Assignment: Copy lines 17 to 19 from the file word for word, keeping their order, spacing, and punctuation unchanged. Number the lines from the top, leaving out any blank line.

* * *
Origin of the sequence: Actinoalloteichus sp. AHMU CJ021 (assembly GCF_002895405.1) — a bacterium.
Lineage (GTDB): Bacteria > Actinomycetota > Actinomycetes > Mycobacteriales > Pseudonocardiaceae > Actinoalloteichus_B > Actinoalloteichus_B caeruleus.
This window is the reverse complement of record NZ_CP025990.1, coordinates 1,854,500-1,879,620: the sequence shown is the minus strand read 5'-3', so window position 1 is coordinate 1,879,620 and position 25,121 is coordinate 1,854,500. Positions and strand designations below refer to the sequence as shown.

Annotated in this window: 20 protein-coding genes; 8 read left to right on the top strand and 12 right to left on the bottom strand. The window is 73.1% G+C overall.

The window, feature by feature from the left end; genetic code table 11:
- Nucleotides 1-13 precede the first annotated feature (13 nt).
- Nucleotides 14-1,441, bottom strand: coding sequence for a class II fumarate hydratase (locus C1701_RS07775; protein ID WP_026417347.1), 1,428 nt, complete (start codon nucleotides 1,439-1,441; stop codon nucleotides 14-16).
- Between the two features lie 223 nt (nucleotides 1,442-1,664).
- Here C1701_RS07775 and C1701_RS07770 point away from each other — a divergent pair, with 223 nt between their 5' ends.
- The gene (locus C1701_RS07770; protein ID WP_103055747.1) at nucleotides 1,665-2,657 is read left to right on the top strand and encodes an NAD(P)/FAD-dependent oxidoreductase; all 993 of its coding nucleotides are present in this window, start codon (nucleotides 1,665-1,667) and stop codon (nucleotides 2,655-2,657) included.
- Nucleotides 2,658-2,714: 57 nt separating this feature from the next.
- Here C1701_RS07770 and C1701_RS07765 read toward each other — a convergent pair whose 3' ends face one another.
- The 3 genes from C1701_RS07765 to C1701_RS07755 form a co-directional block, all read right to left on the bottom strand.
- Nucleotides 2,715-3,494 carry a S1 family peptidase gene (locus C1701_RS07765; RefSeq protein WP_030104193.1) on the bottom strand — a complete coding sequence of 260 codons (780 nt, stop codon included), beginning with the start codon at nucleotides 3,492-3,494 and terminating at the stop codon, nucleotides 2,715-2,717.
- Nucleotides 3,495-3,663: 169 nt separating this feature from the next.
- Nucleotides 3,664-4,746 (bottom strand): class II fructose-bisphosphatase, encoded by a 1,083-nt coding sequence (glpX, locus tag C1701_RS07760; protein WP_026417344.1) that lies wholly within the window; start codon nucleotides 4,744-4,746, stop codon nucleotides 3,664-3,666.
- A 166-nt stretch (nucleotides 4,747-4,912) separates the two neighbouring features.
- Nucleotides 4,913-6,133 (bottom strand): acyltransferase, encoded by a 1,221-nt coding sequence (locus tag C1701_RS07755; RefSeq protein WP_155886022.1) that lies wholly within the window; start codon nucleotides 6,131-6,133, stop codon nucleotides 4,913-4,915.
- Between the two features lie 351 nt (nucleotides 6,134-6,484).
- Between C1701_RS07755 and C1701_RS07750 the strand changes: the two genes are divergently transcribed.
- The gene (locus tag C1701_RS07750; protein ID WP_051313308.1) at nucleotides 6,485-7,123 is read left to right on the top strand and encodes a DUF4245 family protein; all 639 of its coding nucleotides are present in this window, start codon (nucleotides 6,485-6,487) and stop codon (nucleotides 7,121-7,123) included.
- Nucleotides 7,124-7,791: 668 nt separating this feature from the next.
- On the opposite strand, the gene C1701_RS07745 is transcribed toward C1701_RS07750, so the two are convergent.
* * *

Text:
- A 166-nt stretch (nucleotides 4,747-4,912) separates the two neighbouring features.
- Nucleotides 4,913-6,133 (bottom strand): acyltransferase, encoded by a 1,221-nt coding sequence (locus tag C1701_RS07755; RefSeq protein WP_155886022.1) that lies wholly within the window; start codon nucleotides 6,131-6,133, stop codon nucleotides 4,913-4,915.
- Between the two features lie 351 nt (nucleotides 6,134-6,484).